poes Perverseness & his Obsession-can anyone tell me sth about it?? IMPORTANT!!!

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i have to write a paper about poe titeled: "Perverseness: obsession and literary realisation of it". my problem is that i hardly find any good books which can tell me sth about it. i donīt just want to summarize some of his stories...


xx, sabine

-- Anonymous, September 17, 2002


The "Imp of the Perverse" (which I HOPE is the meaning of perverse in your thesis) does explain in great detail the phenomenon before quoting an example so briefly it is more a note than a story as such. Similar to the "Premature Burial" which goes through some titillating anecdotes and ends with a joke on the author narrator.

The literary realization usually for Poe is getting into the twisted mind(mad, drunk, evil) of the narrator to get to the heart of the obsession. He is not content with talking ABOUT it. It must be experienced though examined dispassionately even by the mind in thrall. it is about perverse contradictions that amused, enthralled Poe himself into these studies and emotional excursions a.k.a. tales of terror. Poe's continual perverseness is his own entrapment in understanding, working out artistically, even ridiculing with scientific analysis, his connection to the lost past, lost loves, and the horror and rebellion it breeds. His essays as such, I don't believe, dwell too much on what shows up in his popular tales and more personal poems. he denies, rebels, uses them dispassionately as his muse of inspiration, but it really is a problem for him.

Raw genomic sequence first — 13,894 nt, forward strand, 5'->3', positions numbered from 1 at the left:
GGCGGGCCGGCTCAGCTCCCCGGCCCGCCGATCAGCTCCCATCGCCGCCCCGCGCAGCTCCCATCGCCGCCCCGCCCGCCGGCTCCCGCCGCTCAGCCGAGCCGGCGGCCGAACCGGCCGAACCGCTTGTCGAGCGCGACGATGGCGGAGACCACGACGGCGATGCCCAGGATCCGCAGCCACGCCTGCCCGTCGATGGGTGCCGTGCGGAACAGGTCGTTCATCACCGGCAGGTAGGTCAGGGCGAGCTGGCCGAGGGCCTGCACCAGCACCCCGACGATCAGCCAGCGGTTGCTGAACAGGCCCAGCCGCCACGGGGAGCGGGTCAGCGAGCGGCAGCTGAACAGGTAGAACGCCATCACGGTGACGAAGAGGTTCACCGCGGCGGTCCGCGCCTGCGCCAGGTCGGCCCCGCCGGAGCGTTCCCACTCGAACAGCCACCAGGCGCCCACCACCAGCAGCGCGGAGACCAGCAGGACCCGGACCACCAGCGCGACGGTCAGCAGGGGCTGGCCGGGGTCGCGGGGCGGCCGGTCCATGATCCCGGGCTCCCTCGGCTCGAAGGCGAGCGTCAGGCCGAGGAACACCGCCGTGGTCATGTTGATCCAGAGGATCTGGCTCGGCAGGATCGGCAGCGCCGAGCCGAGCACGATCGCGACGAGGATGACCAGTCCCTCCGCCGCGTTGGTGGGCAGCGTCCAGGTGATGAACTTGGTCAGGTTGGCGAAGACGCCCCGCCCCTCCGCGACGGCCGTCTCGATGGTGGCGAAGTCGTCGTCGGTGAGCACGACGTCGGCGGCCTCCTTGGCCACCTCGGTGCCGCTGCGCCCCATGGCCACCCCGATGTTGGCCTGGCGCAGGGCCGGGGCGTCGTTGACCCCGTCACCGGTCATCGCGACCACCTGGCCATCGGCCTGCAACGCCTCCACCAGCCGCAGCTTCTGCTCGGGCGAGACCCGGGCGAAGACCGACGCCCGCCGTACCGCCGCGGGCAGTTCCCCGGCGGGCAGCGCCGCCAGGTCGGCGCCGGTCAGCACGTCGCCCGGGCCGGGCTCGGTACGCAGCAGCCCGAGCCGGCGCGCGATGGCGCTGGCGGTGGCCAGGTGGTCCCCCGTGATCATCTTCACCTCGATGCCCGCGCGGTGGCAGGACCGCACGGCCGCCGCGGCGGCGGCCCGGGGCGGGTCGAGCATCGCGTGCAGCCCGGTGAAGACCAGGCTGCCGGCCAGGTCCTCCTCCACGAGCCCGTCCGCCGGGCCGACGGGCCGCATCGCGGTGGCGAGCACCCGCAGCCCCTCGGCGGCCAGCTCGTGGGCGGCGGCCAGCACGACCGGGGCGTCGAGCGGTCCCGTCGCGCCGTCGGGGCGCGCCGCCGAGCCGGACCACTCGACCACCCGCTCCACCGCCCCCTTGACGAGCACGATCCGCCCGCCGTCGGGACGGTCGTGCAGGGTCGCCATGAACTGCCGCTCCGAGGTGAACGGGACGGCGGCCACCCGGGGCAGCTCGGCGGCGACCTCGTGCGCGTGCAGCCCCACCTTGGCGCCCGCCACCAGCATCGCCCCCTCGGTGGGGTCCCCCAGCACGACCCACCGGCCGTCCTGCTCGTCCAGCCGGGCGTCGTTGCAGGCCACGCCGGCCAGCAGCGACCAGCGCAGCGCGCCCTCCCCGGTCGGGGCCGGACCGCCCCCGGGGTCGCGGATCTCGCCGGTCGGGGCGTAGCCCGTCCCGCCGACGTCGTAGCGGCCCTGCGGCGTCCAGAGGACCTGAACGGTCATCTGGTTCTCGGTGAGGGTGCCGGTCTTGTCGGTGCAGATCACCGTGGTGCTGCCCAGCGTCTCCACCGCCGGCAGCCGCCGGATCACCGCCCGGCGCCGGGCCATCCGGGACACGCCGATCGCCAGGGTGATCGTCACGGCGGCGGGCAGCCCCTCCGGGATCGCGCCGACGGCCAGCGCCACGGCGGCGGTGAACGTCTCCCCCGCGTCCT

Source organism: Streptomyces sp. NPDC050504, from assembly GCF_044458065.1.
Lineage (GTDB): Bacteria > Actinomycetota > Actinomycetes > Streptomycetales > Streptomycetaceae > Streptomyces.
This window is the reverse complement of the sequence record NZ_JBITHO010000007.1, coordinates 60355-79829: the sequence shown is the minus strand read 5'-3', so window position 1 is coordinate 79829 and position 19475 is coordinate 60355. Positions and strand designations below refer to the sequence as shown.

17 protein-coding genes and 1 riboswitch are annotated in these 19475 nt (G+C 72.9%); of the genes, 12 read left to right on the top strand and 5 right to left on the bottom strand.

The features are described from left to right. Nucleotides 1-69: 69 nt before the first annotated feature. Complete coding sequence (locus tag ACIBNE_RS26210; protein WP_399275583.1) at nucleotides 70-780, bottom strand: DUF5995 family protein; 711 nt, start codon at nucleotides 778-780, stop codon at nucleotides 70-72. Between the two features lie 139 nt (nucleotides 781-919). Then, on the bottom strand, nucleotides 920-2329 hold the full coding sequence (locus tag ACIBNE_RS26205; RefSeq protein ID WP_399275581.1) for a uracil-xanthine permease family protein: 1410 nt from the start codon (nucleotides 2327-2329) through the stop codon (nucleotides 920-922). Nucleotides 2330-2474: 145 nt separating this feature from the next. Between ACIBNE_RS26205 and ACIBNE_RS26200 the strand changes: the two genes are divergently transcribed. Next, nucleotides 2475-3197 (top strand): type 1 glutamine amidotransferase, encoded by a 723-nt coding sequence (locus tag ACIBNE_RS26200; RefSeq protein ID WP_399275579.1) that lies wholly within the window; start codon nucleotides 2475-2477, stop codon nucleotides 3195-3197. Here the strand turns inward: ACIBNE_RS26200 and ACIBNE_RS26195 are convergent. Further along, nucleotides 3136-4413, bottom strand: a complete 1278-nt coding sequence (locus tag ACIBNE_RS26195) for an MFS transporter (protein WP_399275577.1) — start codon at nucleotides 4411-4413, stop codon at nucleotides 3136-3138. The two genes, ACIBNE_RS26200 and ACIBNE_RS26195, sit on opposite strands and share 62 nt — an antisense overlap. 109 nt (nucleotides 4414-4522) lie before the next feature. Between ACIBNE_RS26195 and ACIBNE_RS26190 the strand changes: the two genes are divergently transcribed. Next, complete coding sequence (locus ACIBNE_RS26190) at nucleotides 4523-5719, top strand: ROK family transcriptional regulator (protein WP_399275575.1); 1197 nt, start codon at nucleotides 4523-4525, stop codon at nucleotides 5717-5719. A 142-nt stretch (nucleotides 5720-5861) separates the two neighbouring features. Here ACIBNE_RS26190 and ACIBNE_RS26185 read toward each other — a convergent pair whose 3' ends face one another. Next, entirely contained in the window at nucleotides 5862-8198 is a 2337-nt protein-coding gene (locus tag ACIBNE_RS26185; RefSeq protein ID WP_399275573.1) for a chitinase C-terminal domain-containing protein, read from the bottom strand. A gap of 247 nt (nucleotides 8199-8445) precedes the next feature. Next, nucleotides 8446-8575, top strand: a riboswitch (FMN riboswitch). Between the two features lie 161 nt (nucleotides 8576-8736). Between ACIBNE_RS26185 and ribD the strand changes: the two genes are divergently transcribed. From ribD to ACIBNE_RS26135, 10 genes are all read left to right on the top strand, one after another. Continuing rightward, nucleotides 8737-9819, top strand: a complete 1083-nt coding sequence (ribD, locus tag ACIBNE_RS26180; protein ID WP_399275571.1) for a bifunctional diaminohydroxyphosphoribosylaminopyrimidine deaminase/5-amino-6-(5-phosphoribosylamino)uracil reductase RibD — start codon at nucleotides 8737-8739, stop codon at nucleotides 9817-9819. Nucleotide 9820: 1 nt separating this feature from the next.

He connects this by pushing the envelope through deranged minds in wild Gothic tales to the extremes of experience. "The good I would do, Ido not, while the evil I would not do, I do." Even his own alcoholic addiction(a common enough perversion) relates personally to this theme. His obsession(and repulsion/attraction) for his dead loves is the deepest magnet of his soul problem however. Read "Ligeia" and see how love becomes a Frankenstein thing so that only a moth and flame relationship endures. Poe hopes the flame is hope but...Read "The Raven" and the raving dialogue with the bird in that light.

-- Anonymous, September 18, 2002

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